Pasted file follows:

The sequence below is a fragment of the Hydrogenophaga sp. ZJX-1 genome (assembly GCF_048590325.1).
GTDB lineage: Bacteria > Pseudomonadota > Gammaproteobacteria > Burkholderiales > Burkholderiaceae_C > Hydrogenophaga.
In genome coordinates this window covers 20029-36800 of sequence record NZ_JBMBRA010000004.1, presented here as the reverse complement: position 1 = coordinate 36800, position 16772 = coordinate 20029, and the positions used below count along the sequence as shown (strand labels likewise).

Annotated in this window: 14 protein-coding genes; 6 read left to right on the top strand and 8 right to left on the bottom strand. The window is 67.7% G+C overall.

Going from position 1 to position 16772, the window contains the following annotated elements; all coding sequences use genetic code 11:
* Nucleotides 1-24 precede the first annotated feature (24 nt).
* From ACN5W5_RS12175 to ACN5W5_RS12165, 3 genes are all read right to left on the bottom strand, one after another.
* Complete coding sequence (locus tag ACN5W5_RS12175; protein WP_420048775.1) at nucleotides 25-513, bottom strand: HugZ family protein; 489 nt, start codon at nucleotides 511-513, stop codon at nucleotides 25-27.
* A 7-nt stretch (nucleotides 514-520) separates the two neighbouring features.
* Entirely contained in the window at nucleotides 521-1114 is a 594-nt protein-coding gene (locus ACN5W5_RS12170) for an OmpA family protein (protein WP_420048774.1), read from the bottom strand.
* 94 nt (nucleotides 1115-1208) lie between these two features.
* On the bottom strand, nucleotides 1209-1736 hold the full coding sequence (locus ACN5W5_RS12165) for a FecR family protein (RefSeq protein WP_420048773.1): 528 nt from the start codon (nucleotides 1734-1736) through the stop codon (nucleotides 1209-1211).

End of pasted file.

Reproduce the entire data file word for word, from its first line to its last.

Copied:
The sequence below is a fragment of the Hydrogenophaga sp. ZJX-1 genome (assembly GCF_048590325.1).
GTDB lineage: Bacteria > Pseudomonadota > Gammaproteobacteria > Burkholderiales > Burkholderiaceae_C > Hydrogenophaga.
In genome coordinates this window covers 20029-36800 of sequence record NZ_JBMBRA010000004.1, presented here as the reverse complement: position 1 = coordinate 36800, position 16772 = coordinate 20029, and the positions used below count along the sequence as shown (strand labels likewise).

Annotated in this window: 14 protein-coding genes; 6 read left to right on the top strand and 8 right to left on the bottom strand. The window is 67.7% G+C overall.

Going from position 1 to position 16772, the window contains the following annotated elements; all coding sequences use genetic code 11:
* Nucleotides 1-24 precede the first annotated feature (24 nt).
* From ACN5W5_RS12175 to ACN5W5_RS12165, 3 genes are all read right to left on the bottom strand, one after another.
* Complete coding sequence (locus tag ACN5W5_RS12175; protein WP_420048775.1) at nucleotides 25-513, bottom strand: HugZ family protein; 489 nt, start codon at nucleotides 511-513, stop codon at nucleotides 25-27.
* A 7-nt stretch (nucleotides 514-520) separates the two neighbouring features.
* Entirely contained in the window at nucleotides 521-1114 is a 594-nt protein-coding gene (locus ACN5W5_RS12170) for an OmpA family protein (protein WP_420048774.1), read from the bottom strand.
* 94 nt (nucleotides 1115-1208) lie between these two features.
* On the bottom strand, nucleotides 1209-1736 hold the full coding sequence (locus ACN5W5_RS12165) for a FecR family protein (RefSeq protein WP_420048773.1): 528 nt from the start codon (nucleotides 1734-1736) through the stop codon (nucleotides 1209-1211).